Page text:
How an Anti-Gang Program in Harlem Went Wrong
Depending on who you ask, Shawanna Vaughn has become either a whistleblower or a snitch after raising the alarm about a celebrated violence reduction program.
Photo via Flickr user Edward Blake
This story was co-published with The Marshall Project.
Shawanna Vaughn thought she had landed her dream job in November, joining New York Mayor Bill de Blasio's $12.7 million plan to curtail the bloodshed produced by the city's deadly mix of street beefs and guns.
The 36-year-old mother of two went to work as a violence interrupter for Harlem SNUG (that's guns spelled backwards), part of a nationwide program called Cure Violence that treats urban crime as a contagious disease. Vaughn earned a $32,000 salary interviewing victims of stabbings and shootings as they recovered in Harlem Hospital. She would offer to help mediate between victims and attackers, to defuse tensions. She always promised to keep their stories secret from the police.
Now Vaughn has become, depending on who is telling the story, a whistleblower or a snitch. In late February, Vaughn told a program director with the Mayor's Office of Criminal Justice that Harlem SNUG employs active members of the Bloods gang and a subsidiary group called Shine Love, a street crew based out of a nearby public housing development. In an interview with The Marshall Project, Vaughn said neighborhood drug dealers used the SNUG office bathroom to deal narcotics. On one occasion, she said, a former SNUG employee showed up at the office with three armed men who pulled out their guns on a co-worker. On March 12, she was fired, and took her story to the New York Police Department.
"People's public safety is at risk," Vaughn said. "You have to tell the truth."
Cure Violence declined to respond to questions about Vaughn's charges or to say why she was fired. The Manhattan District Attorney's office has a prosecutor looking into her allegations. Sarah Solon, a spokeswoman for Mayor's Office of Criminal Justice, confirmed city officials are also investigating.
"The City takes these allegations seriously," Solon wrote in a statement. "We do not want to lose sight of the important role that credible messengers and targeted programming can play in preventing violence; however, it must be done in a manner that promotes safety."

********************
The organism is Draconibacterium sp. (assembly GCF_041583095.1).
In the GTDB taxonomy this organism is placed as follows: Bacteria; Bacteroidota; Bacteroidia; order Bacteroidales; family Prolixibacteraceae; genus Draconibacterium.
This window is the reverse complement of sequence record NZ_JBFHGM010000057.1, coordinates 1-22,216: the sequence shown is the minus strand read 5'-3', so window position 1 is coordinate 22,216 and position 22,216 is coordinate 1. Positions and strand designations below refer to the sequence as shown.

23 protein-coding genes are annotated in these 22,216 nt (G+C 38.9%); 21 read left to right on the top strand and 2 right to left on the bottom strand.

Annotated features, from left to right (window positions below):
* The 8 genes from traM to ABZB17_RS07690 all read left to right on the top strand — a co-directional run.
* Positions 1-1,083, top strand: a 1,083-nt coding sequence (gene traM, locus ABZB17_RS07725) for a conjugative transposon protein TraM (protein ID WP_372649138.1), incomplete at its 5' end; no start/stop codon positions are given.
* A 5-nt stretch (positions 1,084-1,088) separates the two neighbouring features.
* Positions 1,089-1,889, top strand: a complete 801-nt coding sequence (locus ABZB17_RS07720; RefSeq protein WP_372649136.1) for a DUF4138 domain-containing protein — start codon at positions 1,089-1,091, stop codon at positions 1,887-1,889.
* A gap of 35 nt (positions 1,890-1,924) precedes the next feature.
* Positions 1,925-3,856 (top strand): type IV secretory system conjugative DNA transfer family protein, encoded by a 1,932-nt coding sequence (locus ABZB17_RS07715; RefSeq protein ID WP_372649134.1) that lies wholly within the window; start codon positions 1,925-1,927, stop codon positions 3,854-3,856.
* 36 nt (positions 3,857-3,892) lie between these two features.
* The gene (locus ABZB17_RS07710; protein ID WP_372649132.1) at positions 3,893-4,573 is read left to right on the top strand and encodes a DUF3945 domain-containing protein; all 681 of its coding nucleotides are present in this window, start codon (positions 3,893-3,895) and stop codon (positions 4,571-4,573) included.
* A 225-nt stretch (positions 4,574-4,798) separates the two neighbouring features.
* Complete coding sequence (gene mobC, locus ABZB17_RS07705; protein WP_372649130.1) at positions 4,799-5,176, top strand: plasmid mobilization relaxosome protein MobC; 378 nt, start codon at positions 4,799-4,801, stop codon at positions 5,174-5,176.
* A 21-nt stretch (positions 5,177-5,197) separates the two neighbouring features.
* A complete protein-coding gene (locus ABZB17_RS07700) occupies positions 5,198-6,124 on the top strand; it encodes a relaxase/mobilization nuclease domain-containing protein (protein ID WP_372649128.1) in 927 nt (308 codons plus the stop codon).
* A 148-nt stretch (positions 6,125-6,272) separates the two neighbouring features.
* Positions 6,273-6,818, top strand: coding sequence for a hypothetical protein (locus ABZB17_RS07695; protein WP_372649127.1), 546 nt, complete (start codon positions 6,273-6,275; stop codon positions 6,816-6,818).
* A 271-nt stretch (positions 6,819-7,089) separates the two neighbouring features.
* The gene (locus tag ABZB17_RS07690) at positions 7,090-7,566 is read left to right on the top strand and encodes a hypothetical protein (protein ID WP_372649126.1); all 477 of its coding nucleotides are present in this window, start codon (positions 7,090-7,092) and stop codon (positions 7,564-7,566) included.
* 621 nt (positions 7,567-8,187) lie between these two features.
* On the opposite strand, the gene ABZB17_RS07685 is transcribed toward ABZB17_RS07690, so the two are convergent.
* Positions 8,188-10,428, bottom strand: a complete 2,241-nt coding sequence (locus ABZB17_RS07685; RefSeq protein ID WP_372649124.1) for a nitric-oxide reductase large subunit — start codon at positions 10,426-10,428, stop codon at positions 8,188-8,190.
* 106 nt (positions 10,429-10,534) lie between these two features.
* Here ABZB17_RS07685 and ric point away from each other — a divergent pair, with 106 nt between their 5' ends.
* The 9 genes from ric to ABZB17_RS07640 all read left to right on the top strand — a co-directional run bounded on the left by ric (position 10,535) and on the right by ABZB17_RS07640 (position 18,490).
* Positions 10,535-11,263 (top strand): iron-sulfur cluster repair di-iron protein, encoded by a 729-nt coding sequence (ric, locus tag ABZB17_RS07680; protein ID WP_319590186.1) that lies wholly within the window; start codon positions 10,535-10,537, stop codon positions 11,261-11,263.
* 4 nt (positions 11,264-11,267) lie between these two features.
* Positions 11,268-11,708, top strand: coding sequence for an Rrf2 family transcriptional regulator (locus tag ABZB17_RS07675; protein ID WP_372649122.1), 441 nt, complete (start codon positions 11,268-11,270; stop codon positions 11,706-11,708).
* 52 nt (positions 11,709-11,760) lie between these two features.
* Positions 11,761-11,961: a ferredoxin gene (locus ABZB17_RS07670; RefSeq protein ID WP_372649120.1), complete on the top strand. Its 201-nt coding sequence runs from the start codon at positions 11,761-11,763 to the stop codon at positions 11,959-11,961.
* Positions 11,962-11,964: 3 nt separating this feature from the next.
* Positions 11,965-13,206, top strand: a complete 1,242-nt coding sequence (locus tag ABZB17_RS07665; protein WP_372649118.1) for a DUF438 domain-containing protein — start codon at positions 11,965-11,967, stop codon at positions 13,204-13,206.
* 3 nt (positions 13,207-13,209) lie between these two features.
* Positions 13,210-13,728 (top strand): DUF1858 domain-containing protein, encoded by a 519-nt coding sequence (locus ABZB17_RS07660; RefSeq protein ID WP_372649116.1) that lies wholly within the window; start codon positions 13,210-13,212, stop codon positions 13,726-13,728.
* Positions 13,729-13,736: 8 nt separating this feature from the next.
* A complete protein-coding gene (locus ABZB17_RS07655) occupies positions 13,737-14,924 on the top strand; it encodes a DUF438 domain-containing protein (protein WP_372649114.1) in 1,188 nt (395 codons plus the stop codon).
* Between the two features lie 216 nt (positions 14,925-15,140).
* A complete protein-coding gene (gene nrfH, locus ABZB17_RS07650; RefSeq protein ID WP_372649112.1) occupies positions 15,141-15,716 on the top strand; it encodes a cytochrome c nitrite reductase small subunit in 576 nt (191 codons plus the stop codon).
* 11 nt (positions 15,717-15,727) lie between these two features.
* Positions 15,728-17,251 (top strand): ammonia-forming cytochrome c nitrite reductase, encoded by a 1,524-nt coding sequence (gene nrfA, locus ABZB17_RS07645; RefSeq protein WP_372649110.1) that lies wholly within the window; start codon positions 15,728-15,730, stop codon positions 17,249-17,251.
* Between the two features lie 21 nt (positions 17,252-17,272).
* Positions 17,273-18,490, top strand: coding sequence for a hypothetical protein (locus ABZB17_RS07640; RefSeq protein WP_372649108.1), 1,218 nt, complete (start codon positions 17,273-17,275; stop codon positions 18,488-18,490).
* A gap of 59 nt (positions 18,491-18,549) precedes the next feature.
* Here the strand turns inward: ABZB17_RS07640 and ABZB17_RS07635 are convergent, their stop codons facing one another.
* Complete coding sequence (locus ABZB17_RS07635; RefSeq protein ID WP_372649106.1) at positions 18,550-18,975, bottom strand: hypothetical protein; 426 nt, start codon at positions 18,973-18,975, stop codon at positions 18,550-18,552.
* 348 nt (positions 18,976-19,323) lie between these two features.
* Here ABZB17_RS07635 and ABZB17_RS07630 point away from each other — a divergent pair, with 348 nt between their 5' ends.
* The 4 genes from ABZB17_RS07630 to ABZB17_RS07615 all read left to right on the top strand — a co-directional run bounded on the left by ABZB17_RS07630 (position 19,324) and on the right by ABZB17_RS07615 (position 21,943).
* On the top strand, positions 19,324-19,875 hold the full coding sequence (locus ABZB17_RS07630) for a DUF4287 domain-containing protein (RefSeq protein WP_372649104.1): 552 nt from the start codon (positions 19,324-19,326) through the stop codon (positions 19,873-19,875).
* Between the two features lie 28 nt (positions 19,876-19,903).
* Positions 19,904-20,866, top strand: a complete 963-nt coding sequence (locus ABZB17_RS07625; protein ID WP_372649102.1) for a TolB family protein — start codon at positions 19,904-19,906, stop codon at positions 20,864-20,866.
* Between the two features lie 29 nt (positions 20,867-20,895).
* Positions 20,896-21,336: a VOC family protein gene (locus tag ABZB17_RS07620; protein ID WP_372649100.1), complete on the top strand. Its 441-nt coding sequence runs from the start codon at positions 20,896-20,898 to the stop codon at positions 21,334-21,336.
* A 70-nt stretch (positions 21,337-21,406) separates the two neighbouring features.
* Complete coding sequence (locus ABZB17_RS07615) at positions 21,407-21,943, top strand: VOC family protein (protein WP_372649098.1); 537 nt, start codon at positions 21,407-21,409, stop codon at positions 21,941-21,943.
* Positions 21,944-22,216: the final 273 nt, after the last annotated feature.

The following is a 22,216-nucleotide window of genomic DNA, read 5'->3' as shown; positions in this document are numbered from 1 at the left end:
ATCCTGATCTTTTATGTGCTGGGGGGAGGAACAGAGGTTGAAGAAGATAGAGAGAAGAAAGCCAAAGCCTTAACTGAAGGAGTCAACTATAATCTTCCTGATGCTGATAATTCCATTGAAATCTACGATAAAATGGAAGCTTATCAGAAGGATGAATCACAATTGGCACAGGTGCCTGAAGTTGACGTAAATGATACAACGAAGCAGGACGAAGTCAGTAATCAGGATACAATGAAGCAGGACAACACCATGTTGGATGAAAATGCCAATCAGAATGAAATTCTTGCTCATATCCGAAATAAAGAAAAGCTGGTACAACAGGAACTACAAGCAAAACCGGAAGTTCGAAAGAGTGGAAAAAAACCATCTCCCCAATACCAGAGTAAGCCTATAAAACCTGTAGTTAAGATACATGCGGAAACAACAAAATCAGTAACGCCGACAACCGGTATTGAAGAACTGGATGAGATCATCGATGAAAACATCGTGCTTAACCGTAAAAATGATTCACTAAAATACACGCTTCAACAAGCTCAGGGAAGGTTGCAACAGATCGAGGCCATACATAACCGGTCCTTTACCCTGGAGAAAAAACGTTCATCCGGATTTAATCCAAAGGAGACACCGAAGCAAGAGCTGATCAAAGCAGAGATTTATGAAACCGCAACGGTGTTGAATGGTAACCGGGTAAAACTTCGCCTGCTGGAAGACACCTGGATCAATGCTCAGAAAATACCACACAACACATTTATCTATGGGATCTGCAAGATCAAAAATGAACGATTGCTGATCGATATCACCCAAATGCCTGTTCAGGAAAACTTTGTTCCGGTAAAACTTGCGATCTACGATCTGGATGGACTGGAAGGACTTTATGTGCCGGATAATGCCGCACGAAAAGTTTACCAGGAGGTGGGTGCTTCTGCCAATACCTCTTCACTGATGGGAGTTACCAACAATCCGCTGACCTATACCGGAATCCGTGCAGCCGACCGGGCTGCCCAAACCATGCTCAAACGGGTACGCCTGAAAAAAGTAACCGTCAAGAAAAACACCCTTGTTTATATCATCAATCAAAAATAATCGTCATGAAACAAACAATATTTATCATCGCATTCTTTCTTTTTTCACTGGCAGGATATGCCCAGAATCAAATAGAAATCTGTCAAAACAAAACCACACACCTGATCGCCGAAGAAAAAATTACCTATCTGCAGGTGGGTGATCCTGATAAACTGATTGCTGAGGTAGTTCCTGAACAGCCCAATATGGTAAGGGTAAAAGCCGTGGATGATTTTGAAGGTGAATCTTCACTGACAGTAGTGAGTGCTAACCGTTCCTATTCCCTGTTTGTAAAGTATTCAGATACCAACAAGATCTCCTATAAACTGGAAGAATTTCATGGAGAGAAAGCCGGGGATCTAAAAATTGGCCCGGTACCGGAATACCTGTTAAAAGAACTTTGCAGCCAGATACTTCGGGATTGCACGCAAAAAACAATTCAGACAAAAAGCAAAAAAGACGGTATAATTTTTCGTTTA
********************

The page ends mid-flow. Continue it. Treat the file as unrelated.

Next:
Safety has been a recurring issue for Harlem SNUG's parent organization, Cure Violence, which uses former gang members to mediate simmering street conflicts between warring teenagers and young adults who are beyond the influence of local police.
Cure Violence was started under the rubric CeaseFire in Chicago in 1995 by Gary Slutkin, an epidemiologist who theorized that gang violence could be treated like an epidemic. (Slutkin had worked with the World Health Organization combating AIDS in Uganda.) Unlike an anti-gang model popularized in Boston during the late 1990s, in which ex-offenders and police officers worked together to curtail violence, Slutkin's approach leans more heavily on members of the street culture.
"We hire the people who already know everybody around from the same neighborhoods, and they're very much trusted," Slutkin said in a recent NPR interview. "There's a way to reverse epidemics. And in order to interrupt the transmission, you need to detect and find first cases."
Cure Violence, based out of the University of Illinois at Chicago's School of Public Health, employs an estimated 350 outreach workers in 23 cities across the country and has a reputation as an effective anti-violence program. It has received more than $14 million from the Robert Wood Johnson Foundation, and a version of the program launched in Baltimore, called Safe Streets, has won multiple grants from the US Department of Justice. Researchers at the Johns Hopkins Center for The Prevention of Youth Violence reported in a January 2012 study that the Baltimore program had mediated 276 disputes and prevented at least five homicides and 35 nonfatal shootings within a three year span. The program was the subject of an acclaimed documentary, The Interrupters, that followed CeaseFire street workers around tough Chicago neighborhoods over the course of a year.